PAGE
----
The establishment of the Michigan Small Animal Imaging Resource (MSAIR) four years ago at the University of Michigan has proved extremely successful. During this time, the MSAIR facility has doubled in overall space and is scheduled to double in size again with a concurrent move to the new Biomedical Science Research Building which will be the focal point of the University of Michigan Medical School. This is part of an expanding Life Sciences Initiative within Michigan which emphasizes collaborative, intellectual innovation and multidisciplinary research. This facility will also house a state-of-the-art vivarium that has been planned to be integrated together with the MSAIR. Furthermore, the number and types of imaging modalities available for users has dramatically increased during the initial funding of the MSAIR. This includes the addition of a horizontal bore 9.4 tesla MRI system with microgradient coils, addition of two in vivo bioluminescent imaging systems, addition of two microPET systems available for imaging of rodents and monkeys, addition of a fluorescent imaging system and finally, inclusion of a MicroCT system. The number of cancer investigators who have utilized the MSAIR during the initial funding period has also seen remarkable growth (5-fold), thus making an important impact in cancer research. The objectives of this current proposal are to: 1) Acquire a combined SPECT/CT device capable of scanning both mice and rats. 2) Recruit a radiochemist to the MSAIR for synthesis of custom PET/SPECT probes. The addition of a radiochemist dedicated to assisting MSAIR users with labeled probes for both PET and SPECT will fulfill a need expressed by many investigators. 3) Provide Core services in molecular biology for the production of custom recombinant protein probes and recombinant cell lines. 4) Initiate a training laboratory and lecture workshop for training investigators in the use of imaging technologies for cancer research. The overall focus of this proposal is to provide a shared resource and the tools which allow cancer researchers to incorporate state-of-the-art imaging technologies into their individual research interests. Moreover, the MSAIR has become a central, diverse and dynamic resource facility wherein exchange of techniques and ideas can occur, which fosters productive interdisciplinary collaborations in cancer research. ? ?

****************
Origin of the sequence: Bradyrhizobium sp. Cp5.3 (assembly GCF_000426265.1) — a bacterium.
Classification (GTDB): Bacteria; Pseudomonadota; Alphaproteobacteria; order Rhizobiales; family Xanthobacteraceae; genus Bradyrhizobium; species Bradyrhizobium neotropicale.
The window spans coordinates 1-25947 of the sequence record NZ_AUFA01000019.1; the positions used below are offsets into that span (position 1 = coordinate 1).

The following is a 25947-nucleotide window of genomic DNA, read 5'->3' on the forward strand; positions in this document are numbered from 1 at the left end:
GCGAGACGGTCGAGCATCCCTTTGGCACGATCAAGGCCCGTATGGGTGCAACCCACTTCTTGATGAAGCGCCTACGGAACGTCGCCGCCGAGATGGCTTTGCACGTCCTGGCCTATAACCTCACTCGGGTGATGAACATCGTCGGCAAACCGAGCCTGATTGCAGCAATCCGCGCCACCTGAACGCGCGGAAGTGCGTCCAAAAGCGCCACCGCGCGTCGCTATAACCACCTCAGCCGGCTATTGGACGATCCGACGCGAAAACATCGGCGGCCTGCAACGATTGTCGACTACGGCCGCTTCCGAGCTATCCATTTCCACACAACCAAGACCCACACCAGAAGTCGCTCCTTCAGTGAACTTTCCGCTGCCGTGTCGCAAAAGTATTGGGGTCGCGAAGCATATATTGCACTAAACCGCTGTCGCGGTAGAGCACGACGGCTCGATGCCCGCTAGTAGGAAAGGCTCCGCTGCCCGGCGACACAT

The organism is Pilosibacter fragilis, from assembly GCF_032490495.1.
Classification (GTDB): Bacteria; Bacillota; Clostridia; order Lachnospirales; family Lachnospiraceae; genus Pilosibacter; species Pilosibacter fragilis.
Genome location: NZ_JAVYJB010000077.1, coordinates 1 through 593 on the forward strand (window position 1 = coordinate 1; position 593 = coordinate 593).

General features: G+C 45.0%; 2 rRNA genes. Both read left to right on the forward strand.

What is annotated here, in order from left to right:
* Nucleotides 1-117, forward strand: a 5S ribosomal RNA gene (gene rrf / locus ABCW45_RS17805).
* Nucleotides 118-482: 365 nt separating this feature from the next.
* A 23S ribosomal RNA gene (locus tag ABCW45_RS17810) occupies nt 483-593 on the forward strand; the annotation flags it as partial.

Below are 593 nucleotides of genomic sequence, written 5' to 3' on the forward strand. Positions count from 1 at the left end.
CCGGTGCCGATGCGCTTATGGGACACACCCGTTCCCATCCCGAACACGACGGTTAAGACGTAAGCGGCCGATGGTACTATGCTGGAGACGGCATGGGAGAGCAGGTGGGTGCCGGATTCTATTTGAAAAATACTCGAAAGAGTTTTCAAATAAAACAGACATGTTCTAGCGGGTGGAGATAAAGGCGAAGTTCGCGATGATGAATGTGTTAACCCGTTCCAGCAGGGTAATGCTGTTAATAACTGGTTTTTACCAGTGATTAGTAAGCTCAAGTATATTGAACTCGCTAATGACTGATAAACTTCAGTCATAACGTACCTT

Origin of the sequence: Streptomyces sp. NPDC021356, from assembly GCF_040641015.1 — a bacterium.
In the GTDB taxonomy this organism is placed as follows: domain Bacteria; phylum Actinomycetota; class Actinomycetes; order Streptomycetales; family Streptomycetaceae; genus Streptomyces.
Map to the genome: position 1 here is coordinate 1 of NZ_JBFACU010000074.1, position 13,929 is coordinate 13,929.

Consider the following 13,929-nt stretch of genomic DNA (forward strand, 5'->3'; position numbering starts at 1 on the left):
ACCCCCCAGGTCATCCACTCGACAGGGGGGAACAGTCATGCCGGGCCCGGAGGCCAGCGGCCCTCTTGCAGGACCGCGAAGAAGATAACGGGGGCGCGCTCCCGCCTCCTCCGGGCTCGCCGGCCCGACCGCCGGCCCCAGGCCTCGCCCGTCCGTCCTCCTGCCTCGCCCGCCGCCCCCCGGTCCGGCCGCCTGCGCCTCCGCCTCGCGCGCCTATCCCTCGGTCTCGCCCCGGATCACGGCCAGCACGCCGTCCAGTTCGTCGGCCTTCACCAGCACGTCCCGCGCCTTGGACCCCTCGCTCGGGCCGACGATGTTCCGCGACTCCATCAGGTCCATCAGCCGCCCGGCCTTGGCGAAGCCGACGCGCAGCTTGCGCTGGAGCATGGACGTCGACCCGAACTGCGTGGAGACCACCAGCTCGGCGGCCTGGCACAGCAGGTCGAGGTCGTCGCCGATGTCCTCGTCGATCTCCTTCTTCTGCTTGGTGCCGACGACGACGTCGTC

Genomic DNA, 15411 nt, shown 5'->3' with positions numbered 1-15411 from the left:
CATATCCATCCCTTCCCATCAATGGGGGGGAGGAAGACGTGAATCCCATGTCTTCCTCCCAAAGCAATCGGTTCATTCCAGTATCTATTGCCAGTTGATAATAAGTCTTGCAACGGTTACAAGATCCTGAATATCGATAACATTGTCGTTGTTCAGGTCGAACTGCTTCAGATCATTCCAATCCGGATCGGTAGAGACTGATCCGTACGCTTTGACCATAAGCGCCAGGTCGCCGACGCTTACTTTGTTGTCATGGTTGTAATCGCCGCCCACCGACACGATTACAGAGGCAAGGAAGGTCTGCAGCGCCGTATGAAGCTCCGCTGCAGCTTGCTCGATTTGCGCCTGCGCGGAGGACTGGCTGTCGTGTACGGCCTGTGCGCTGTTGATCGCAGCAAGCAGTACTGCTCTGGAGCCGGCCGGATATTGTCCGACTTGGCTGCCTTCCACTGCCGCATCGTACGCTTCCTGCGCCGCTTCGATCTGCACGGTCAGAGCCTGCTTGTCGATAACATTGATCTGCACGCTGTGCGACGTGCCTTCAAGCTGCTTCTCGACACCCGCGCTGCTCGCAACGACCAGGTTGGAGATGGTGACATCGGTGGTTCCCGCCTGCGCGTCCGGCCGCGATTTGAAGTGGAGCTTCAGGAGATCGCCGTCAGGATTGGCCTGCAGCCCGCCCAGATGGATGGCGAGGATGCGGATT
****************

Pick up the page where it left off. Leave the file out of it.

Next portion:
National Institute of Health (NIH)
National Cancer Institute (NCI)
Resource-Related Research Projects (R24)
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Study Section
Special Emphasis Panel (ZCA1-SRRB-C (M1))
Program Officer
Croft, Barbara
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Fiscal Year
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University of Michigan Ann Arbor
Schools of Medicine
Ann Arbor
United States
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